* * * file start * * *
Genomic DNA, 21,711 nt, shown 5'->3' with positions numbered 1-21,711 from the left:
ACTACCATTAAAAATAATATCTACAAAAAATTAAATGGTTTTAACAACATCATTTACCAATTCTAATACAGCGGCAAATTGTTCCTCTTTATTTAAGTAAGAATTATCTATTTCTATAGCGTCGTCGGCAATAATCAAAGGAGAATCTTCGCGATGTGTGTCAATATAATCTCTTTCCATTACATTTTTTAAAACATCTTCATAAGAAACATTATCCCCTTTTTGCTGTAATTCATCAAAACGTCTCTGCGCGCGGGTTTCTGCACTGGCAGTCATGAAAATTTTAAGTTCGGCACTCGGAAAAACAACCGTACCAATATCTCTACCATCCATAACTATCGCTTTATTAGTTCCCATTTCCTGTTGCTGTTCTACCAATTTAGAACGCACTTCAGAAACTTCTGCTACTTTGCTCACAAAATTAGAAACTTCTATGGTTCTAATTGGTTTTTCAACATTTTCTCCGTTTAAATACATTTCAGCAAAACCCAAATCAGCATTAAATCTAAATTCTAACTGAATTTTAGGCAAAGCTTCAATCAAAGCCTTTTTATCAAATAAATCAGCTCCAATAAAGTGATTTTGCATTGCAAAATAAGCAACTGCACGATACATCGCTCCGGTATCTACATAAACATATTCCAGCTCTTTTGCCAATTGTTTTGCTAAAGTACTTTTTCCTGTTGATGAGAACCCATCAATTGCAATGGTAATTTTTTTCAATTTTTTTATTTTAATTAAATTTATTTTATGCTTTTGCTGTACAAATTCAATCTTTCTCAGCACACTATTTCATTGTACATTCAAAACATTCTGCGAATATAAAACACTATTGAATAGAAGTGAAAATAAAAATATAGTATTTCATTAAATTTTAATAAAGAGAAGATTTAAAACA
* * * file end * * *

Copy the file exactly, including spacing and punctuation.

Genomic DNA, 21,711 nt, shown 5'->3' with positions numbered 1-21,711 from the left:
ACTACCATTAAAAATAATATCTACAAAAAATTAAATGGTTTTAACAACATCATTTACCAATTCTAATACAGCGGCAAATTGTTCCTCTTTATTTAAGTAAGAATTATCTATTTCTATAGCGTCGTCGGCAATAATCAAAGGAGAATCTTCGCGATGTGTGTCAATATAATCTCTTTCCATTACATTTTTTAAAACATCTTCATAAGAAACATTATCCCCTTTTTGCTGTAATTCATCAAAACGTCTCTGCGCGCGGGTTTCTGCACTGGCAGTCATGAAAATTTTAAGTTCGGCACTCGGAAAAACAACCGTACCAATATCTCTACCATCCATAACTATCGCTTTATTAGTTCCCATTTCCTGTTGCTGTTCTACCAATTTAGAACGCACTTCAGAAACTTCTGCTACTTTGCTCACAAAATTAGAAACTTCTATGGTTCTAATTGGTTTTTCAACATTTTCTCCGTTTAAATACATTTCAGCAAAACCCAAATCAGCATTAAATCTAAATTCTAACTGAATTTTAGGCAAAGCTTCAATCAAAGCCTTTTTATCAAATAAATCAGCTCCAATAAAGTGATTTTGCATTGCAAAATAAGCAACTGCACGATACATCGCTCCGGTATCTACATAAACATATTCCAGCTCTTTTGCCAATTGTTTTGCTAAAGTACTTTTTCCTGTTGATGAGAACCCATCAATTGCAATGGTAATTTTTTTCAATTTTTTTATTTTAATTAAATTTATTTTATGCTTTTGCTGTACAAATTCAATCTTTCTCAGCACACTATTTCATTGTACATTCAAAACATTCTGCGAATATAAAACACTATTGAATAGAAGTGAAAATAAAAATATAGTATTTCATTAAATTTTAATAAAGAGAAGATTTAAAACA